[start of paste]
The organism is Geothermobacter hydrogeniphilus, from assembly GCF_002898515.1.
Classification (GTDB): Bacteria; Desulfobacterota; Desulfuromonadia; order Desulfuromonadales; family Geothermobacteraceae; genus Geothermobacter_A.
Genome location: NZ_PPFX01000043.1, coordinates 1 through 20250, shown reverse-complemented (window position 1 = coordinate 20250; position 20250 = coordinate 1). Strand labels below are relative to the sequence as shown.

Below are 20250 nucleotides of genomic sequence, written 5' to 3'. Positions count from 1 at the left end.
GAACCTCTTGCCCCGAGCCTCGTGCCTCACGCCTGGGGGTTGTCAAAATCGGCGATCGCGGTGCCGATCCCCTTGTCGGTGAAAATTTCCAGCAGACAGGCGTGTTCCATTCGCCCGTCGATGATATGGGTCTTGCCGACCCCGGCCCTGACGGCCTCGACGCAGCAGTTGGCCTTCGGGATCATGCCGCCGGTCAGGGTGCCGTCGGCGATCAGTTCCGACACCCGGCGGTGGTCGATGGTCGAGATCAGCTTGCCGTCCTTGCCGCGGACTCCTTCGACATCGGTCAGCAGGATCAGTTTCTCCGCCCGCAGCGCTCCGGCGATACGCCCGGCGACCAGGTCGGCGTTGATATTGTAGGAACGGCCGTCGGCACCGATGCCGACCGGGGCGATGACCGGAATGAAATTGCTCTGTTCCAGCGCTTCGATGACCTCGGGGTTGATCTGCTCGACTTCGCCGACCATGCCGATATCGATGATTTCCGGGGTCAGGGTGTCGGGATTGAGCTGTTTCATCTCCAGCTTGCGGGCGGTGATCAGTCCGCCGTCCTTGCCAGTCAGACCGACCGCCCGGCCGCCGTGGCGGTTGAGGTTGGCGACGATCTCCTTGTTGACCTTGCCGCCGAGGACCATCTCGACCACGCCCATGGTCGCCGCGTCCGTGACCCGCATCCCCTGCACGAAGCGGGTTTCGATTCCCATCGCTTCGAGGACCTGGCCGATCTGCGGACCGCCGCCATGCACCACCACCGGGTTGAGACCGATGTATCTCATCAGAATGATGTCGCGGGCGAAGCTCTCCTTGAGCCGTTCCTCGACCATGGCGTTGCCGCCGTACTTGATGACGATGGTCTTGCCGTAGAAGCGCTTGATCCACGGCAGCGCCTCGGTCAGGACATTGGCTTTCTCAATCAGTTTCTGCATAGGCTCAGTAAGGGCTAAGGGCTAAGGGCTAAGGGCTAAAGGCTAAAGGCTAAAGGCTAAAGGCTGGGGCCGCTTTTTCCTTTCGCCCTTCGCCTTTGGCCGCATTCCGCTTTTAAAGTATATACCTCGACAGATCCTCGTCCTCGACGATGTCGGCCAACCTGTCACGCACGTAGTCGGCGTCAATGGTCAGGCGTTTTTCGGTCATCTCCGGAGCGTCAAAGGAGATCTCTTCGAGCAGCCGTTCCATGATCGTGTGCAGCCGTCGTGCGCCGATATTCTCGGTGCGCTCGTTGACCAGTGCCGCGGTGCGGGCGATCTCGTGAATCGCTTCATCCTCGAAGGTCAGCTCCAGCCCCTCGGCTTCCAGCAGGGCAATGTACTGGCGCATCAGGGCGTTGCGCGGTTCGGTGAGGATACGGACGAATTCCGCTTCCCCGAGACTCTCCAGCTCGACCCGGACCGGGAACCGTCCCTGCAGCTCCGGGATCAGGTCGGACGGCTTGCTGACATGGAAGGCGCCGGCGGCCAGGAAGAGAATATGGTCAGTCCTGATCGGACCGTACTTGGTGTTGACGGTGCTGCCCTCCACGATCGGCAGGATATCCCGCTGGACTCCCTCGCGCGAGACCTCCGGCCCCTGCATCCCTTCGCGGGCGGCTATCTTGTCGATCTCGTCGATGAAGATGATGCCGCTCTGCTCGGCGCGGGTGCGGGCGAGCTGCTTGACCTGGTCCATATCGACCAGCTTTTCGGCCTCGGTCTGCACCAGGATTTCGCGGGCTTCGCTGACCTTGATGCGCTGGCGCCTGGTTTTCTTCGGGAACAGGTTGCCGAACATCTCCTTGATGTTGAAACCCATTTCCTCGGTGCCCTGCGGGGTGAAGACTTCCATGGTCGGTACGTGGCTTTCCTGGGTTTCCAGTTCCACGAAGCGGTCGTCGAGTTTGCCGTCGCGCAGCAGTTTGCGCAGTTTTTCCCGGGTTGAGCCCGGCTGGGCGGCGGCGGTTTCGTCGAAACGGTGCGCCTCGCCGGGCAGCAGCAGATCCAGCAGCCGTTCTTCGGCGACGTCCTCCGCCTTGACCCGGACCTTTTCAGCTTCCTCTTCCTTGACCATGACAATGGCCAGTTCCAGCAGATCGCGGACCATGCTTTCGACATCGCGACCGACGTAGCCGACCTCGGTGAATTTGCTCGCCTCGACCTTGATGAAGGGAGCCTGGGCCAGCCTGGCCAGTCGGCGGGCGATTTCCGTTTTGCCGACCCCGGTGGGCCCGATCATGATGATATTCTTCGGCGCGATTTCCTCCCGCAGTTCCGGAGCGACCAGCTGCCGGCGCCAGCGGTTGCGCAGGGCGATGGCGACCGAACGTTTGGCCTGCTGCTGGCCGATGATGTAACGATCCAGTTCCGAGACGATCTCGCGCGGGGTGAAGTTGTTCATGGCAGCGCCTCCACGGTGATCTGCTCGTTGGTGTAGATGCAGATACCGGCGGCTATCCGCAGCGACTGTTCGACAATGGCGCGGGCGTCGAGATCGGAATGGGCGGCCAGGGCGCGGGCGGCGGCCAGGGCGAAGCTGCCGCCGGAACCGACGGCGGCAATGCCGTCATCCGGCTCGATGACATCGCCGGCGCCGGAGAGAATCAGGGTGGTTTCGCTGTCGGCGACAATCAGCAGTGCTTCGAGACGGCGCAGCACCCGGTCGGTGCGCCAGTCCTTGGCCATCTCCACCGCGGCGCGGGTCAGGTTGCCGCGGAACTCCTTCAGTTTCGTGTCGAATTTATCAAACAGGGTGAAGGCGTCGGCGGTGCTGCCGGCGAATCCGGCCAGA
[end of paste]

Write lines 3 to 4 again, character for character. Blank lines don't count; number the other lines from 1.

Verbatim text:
Genome location: NZ_PPFX01000043.1, coordinates 1 through 20250, shown reverse-complemented (window position 1 = coordinate 20250; position 20250 = coordinate 1). Strand labels below are relative to the sequence as shown.

Below are 20250 nucleotides of genomic sequence, written 5' to 3'. Positions count from 1 at the left end.